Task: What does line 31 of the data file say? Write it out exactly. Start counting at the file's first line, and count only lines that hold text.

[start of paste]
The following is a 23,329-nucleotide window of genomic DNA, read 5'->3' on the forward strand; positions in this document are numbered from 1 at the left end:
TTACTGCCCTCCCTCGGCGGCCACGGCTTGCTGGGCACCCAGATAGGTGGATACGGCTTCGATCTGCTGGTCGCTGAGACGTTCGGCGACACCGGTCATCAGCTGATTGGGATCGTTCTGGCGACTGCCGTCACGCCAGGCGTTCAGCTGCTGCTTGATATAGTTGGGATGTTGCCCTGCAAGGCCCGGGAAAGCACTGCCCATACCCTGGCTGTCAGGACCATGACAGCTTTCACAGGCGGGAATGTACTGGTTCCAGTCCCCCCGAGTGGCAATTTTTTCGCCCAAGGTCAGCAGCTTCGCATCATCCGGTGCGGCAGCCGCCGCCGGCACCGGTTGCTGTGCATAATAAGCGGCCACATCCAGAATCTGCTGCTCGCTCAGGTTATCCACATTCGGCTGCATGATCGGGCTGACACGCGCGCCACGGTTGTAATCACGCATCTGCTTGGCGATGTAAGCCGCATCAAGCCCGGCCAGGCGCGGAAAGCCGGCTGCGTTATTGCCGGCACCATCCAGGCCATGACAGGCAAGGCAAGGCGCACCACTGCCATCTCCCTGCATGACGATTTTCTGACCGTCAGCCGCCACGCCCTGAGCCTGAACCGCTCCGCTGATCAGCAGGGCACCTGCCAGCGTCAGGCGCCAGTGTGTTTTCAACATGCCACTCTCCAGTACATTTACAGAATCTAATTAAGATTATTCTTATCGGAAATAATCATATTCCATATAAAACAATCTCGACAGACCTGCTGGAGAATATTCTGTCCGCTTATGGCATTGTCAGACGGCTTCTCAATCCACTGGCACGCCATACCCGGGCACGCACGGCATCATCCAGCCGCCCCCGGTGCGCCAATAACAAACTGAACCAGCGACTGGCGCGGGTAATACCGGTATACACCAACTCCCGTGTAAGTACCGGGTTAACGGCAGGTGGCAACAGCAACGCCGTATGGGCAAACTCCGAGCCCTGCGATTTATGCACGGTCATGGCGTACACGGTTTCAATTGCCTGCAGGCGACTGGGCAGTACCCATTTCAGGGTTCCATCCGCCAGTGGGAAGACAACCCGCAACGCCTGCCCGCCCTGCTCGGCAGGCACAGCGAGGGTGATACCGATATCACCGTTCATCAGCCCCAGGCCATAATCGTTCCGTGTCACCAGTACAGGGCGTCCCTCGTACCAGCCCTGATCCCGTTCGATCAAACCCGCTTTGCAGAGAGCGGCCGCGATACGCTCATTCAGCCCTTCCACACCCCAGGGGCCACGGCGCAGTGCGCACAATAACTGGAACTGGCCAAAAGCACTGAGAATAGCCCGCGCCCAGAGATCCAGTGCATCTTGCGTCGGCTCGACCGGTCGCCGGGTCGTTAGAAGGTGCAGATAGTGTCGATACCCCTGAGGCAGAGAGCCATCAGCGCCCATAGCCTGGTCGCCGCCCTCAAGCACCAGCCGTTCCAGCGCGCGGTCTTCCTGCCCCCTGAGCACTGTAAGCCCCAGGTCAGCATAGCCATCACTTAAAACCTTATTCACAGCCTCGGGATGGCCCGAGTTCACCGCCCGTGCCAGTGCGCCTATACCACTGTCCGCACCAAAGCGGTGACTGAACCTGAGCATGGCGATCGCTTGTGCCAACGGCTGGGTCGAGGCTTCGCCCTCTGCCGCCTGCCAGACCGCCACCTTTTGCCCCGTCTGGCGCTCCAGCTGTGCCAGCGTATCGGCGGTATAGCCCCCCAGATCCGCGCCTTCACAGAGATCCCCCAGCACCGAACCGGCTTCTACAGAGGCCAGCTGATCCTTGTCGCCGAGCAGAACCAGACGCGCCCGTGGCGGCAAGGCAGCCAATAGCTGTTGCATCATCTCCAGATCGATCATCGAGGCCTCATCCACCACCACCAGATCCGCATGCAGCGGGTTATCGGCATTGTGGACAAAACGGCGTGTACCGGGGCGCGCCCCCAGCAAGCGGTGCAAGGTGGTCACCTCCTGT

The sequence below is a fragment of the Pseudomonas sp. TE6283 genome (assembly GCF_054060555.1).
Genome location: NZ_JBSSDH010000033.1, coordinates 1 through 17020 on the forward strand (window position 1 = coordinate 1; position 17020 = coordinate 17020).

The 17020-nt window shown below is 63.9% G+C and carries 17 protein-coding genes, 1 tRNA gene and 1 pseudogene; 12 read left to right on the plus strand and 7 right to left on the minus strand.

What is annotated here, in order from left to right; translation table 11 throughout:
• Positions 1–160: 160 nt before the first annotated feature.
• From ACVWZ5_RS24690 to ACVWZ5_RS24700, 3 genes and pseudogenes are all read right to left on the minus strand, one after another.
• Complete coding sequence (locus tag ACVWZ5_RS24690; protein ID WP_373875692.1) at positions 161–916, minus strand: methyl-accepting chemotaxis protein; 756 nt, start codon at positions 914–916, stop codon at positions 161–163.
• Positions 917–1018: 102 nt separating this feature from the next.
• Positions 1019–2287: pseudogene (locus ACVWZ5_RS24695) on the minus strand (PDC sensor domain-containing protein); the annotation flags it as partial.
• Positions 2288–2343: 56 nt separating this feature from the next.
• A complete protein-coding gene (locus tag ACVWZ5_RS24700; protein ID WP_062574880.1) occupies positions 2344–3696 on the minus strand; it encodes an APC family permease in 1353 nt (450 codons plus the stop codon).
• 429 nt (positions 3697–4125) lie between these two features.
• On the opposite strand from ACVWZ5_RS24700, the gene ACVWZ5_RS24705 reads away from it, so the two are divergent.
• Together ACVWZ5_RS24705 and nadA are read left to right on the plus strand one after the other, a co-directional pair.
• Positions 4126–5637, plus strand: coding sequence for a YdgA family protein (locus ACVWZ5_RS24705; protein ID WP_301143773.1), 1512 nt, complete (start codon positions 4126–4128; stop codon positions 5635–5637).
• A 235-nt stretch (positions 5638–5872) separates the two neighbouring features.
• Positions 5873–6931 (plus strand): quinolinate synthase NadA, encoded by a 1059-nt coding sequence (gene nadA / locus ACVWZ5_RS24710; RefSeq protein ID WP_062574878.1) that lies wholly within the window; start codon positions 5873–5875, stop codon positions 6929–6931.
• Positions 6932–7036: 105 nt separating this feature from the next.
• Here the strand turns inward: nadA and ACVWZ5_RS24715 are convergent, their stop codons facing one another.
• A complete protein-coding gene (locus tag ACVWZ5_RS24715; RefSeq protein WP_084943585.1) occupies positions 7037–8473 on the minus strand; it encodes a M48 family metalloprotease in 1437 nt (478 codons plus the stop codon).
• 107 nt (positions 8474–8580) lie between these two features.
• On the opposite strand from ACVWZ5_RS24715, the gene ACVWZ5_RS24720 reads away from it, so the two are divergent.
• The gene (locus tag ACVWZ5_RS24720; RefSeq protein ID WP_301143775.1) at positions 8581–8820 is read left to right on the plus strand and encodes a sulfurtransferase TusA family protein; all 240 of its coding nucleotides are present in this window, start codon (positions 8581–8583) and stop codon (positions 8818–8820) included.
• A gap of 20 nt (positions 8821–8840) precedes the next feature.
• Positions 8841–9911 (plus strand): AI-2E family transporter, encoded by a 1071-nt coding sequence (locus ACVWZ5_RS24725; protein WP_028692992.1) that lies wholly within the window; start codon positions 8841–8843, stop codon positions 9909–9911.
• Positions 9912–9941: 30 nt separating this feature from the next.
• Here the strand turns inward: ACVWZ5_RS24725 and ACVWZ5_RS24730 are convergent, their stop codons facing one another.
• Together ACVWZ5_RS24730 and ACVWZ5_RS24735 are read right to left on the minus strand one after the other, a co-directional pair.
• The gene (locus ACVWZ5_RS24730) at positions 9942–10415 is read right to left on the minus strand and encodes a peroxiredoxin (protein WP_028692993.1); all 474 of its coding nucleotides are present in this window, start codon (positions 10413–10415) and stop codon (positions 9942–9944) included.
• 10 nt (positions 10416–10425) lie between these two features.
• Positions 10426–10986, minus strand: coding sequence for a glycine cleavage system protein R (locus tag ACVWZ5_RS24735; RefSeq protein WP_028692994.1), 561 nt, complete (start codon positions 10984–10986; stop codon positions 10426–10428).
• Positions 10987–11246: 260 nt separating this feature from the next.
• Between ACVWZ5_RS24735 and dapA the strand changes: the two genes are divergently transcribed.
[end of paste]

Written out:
• The gene (locus ACVWZ5_RS24730) at positions 9942–10415 is read right to left on the minus strand and encodes a peroxiredoxin (protein WP_028692993.1); all 474 of its coding nucleotides are present in this window, start codon (positions 10413–10415) and stop codon (positions 9942–9944) included.